Banners announcing the emergence of the Knights Templar in Michoacan read: “To the people of Michoacan, we inform you that starting today we will be carrying out here the altruistic activities previously realized by La Familia Michoacana. We will be at the service of the people of Michoacan to attend to any situation that threatens the safety of Michoacanos. Our commitment is to: keep order; avoid robberies, kidnappings, extortion; and protect the state from possible (interventions) by rival organizations. — The Knights Templar.”
The Knights Templar banners bore the same type of message and tone as previous LFM banners, which suggests that the activities of the Knights Templar in the next few months will likely be consistent with documented LFM activities. This development is recent, and information regarding the composition of the group, its leadership and its relations with remnant LFM cells and the Sinaloa Federation is very sparse. STRATFOR will continue to monitor events in Michoacan over the next quarter, paying particular attention to the emergence of the Knights Templar leadership and the reconstitution of LFM alliances and business, enforcement and smuggling operations. It is too soon to know whether the former LFM partnership with the Sinaloa Federation will be reinstituted.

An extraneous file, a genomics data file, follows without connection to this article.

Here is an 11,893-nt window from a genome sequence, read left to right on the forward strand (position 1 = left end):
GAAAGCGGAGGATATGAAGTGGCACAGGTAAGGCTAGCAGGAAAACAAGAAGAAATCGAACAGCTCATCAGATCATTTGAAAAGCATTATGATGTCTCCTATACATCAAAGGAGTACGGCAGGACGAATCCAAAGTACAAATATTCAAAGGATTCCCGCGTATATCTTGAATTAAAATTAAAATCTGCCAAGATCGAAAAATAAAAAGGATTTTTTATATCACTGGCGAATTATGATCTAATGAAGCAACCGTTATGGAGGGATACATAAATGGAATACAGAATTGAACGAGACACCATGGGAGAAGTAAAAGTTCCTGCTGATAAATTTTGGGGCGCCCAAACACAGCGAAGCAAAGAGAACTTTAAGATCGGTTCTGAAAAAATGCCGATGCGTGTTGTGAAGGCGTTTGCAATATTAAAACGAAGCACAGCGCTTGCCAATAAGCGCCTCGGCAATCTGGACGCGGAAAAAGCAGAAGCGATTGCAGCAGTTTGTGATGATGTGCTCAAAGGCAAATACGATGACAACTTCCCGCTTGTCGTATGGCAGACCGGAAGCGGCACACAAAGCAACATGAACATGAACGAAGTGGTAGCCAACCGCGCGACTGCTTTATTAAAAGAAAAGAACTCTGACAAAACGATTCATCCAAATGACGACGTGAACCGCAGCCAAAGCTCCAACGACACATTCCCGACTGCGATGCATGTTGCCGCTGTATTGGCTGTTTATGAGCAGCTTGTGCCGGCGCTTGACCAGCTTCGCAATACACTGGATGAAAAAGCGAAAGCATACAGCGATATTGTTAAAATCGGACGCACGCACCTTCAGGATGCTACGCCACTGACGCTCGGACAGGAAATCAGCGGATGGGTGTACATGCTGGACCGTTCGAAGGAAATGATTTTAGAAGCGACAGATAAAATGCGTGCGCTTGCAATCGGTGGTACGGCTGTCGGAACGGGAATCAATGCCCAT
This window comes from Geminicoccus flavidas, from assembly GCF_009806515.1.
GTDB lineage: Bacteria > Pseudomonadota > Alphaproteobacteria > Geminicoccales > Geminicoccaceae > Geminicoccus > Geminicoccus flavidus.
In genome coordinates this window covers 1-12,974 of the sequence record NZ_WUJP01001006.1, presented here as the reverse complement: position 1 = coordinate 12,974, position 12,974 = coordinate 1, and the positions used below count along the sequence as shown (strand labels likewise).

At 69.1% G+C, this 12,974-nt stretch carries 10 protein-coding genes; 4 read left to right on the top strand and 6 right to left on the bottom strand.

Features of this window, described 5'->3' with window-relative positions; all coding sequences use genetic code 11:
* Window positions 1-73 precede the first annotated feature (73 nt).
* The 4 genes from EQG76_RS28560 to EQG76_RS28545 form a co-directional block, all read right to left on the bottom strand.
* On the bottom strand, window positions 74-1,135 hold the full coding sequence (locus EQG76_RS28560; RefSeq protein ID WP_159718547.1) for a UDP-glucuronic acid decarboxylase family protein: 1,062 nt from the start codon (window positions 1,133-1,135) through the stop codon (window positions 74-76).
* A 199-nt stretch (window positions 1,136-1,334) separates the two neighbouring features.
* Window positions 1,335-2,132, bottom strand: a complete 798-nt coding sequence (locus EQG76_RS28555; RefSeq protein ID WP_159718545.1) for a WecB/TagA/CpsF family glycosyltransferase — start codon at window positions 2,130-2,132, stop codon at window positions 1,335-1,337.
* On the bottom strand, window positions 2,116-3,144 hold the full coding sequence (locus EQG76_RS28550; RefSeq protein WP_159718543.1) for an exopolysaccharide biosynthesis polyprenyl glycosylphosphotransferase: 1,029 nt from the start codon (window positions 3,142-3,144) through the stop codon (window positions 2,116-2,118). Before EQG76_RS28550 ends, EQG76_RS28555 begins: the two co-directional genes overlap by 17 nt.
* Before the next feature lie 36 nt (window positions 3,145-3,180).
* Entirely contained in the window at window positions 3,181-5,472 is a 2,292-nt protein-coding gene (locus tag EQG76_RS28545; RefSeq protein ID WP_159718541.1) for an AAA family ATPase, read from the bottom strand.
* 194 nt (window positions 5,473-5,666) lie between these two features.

Cartel Pacifico Sur
The groups that evolved from the factions of the BLO no longer are recognizable as such. The BLO split into two separate groups, with an unknown number of BLO operatives electing to return to the Sinaloa Federation rather than join either of the two new drug-trafficking organizations.
The first of these two independent groups, Cartel Pacifico Sur (CPS), centers around Hector Beltran Leyva and is allied with Los Zetas. During the first quarter of 2011, CPS demonstrated an addition to its skill set: the use of an improvised explosive device (IED) placed in a car in Tula, Hidalgo state, with an anonymous call to local law enforcement to lure victims to the booby trap. The small device detonated on Jan. 22 when one of the vehicle’s doors was opened, injuring four police officers.
Though no one claimed responsibility for the IED, a connection can be made that suggests CPS involvement. Last summer, STRATFOR discussed the use of an IED in a car in Juarezin which the first responders were targeted and killed following an anonymous call regarding a wounded police officer. That IED is believed to have been detonated by members of the Vicente Carrillo Fuentes cartel (VCF, aka the Juarez cartel). In both the Juarez and Tula bombings, the devices used were small, composed of industrial hydrogel explosives and placed in vehicles to which local police were lured by some ruse.